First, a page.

As frozen food manufacturers begin to vaccinate their workforce, it’s still important to follow CDC’s recommendations regarding social distancing, mask wearing and COVID testing protocols in facilities until further scientific evidence or guidance regarding vaccination is released.
OSHA releases guidance designed to help employers protect workers who are unvaccinated (including people who are not fully vaccinated) or otherwise at-risk, including if they are immunocompromised.
Employers should continue to follow existing prevention practices including:
- Encourage that employees get vaccinated
- Instruct workers who are infected, unvaccinated workers who have had close contact with someone who tested positive for SARS-CoV-2, and all workers with COVID-19 symptoms to stay home from work
- Implement physical distancing in all communal work areas
- Provide workers with face coverings and other personal protective equipment as appropriate
AFFI Worker Safety Toolkit
AFFI’s Scientific and Regulatory Affairs team worked with food industry trade associations and federal officials to develop the following guidance documents for the frozen food industry.
- Recommended Protocols When an Employee Tests Positive
- Decision Tool for Operation Scenarios with COVID-19
- Emergency Prevention Measures to Achieve Physical (Social) Distancing
- Proper Usage of Face Masks
- COVID-19 Food and Beverage Industry Fact Sheet
- COVID-19 Record Keeping Requirements for OSHA
These resources also live on The Food and Beverage Industry Alliance’s website. FeedingUs.org
The Occupational Safety and Health Administration (OSHA) launched a national emphasis program (NEP) targeting companies that put the largest number of workers at serious risk of contracting COVID-19, in response to an Executive Order from President Biden. The NEP includes added focus on preventing retaliation if employees file complaints or submit severe incident reports. OSHA’s announcement may bring more scrutiny to the meatpacking industry and other workplaces where employees have a high frequency of close contact exposures as the NEP includes planned inspections, as well as follow-ups to workplace inspections that took place last year.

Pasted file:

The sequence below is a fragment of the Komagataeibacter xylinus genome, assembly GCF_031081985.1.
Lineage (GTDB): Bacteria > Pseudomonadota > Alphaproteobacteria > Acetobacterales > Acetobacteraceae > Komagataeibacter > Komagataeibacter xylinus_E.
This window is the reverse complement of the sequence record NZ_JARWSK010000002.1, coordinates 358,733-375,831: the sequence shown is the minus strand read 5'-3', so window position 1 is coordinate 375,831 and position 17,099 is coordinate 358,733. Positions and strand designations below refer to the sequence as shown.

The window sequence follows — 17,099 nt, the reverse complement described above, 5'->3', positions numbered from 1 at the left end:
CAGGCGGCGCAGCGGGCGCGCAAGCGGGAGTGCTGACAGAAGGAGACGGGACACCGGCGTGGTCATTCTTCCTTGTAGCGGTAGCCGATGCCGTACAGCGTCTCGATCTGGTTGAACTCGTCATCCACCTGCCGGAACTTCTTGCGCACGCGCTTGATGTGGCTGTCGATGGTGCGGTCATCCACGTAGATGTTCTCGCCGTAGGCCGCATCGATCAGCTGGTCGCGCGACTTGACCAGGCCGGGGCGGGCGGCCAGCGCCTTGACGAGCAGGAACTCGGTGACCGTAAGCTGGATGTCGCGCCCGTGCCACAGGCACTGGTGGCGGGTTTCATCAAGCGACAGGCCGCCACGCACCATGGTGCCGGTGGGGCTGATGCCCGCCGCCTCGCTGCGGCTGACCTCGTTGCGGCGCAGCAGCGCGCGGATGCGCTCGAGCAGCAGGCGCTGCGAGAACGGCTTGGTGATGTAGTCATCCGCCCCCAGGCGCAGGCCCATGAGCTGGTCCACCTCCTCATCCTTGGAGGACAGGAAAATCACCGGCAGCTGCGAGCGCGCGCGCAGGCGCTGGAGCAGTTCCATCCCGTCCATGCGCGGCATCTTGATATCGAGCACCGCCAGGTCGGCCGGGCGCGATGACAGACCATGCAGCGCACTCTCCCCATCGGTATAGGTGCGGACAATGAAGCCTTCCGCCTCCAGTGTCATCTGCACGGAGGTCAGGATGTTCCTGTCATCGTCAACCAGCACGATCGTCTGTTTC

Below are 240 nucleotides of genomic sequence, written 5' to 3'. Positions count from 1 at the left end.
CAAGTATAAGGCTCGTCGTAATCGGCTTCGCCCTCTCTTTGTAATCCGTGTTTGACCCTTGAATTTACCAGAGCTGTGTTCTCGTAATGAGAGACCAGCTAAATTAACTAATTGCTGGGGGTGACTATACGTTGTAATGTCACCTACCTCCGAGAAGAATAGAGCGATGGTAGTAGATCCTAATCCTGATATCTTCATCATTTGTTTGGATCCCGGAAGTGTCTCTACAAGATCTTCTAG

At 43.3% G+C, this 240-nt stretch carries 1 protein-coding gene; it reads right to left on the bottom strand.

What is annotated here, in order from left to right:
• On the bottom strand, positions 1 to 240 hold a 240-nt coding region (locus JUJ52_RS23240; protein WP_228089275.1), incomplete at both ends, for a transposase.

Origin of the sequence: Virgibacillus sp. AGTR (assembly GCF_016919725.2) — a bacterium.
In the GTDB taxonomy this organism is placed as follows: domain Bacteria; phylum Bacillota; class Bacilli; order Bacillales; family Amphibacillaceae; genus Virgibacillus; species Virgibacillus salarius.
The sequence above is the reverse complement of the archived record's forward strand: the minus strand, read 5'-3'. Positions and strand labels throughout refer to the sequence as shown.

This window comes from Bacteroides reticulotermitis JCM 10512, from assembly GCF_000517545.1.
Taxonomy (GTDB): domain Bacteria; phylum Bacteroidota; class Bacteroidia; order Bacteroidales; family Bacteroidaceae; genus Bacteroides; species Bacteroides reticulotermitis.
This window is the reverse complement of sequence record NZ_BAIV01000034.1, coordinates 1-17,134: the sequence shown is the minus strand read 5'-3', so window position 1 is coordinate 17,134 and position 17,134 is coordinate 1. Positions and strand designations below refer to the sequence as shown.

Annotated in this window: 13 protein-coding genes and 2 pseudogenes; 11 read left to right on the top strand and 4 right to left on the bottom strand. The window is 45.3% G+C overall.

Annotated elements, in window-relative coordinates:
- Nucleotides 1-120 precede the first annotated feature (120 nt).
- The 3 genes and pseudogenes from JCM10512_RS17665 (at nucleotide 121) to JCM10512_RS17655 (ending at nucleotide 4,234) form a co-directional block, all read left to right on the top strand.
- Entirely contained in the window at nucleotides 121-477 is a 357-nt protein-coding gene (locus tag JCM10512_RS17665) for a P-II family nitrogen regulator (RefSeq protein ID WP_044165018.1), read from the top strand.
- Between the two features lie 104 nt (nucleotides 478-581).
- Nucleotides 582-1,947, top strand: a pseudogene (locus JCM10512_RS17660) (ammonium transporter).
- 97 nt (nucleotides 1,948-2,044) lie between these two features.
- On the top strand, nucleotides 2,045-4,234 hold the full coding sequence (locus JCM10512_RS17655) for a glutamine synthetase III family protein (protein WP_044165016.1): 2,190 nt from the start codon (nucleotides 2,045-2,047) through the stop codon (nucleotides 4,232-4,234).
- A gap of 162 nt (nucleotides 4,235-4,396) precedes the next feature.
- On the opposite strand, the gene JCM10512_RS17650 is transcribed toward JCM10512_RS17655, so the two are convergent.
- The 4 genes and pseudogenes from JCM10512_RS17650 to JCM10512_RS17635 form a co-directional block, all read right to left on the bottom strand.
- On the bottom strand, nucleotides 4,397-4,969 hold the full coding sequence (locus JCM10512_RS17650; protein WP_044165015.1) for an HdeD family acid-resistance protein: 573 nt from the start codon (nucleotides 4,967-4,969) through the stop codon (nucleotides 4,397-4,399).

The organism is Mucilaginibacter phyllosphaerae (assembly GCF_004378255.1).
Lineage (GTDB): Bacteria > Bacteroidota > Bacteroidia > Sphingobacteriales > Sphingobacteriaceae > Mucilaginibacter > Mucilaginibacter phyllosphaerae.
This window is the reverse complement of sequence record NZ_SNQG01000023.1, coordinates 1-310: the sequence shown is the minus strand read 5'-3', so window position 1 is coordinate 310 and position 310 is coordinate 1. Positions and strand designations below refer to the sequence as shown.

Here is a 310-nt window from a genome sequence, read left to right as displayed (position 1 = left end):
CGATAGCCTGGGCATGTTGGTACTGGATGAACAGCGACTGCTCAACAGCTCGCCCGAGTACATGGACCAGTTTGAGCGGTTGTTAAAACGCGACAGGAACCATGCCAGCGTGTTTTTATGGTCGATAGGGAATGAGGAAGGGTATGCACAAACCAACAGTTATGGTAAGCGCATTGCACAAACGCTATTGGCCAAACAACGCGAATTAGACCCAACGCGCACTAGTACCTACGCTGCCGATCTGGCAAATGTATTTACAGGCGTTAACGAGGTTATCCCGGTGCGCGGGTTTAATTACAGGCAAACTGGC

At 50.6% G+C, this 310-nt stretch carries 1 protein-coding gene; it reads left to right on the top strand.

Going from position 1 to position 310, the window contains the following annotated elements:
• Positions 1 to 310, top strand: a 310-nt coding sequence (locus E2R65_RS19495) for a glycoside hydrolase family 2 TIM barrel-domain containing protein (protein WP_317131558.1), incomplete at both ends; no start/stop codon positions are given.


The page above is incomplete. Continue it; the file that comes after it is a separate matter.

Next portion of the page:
OSHA announced onsite workplace inspections are being prioritized as part of its Interim Enforcement Response Plan. This updated plan is scheduled to go into effect on March 18, 2021 and effectively rescinds OSHA’s enforcement guidance from May 26, 2020.
OSHA’s Protecting Workers: Guidance on Mitigating and Preventing the Spread of COVID-19 in the Workplace guidance provides updated guidance and recommendations and outlines existing safety and health standards. OSHA is providing these recommendations to assist employers in providing a safe and healthful workplace. The guidance details key measures for limiting coronavirus’s spread, including:
- Ensuring infected or potentially infected people are not in the workplace;
- Implementing and following physical distancing protocols; and
- Using surgical masks or cloth face coverings.
- Interim Guidance from CDC and OSHA
- CDC Resuming Business Toolkit
- CDC Guidance for Businesses and Employers Responding to Coronavirus Disease 2019 (COVID-19)
- Cleaning and disinfecting your facility
- FAO Guidance for Preventing Transmission of COVID-19 Within Food Businesses
- H-2A Employer Health Equity Toolkit
Download these infographics to use in your break rooms and internal websites.
For Assistance Contact:
Dr. Donna Garren
Dr. Lory Reveil
Dr. Sanjay Gummalla
The voluntary industry guidance on this website (“Industry Guidance”) is based on recommendations received from a variety of sources, including federal agencies, state health authorities, and industry advisors. As recommended practices continue to evolve, guidance on these issues also may have been issued by federal agencies such as the Centers for Disease Control (CDC), the U.S. Department of Labor, state and local authorities, and others subsequent to the formulation of this Industry Guidance. For this reason, in addition to considering this Industry Guidance, readers are encouraged to review any and all updated guidance from either industry or governmental authorities, as well as any guidance that may be issued in the future, as it is expected that recommended practices will continue to evolve. Readers should also check this website for any updated versions of this Industry Guidance.
AFFI disclaims all (1) express and implied warranties and (2) any liability that may allegedly result as a result of reliance on this Industry Guidance.
Readers are also encouraged to exercise their best judgment in considering whether, due to their particular individual circumstances, it would be reasonable to implement additional measures to further reduce the risks related to COVID-19. Readers are further encouraged to consider any and all additional authoritative resources and advice.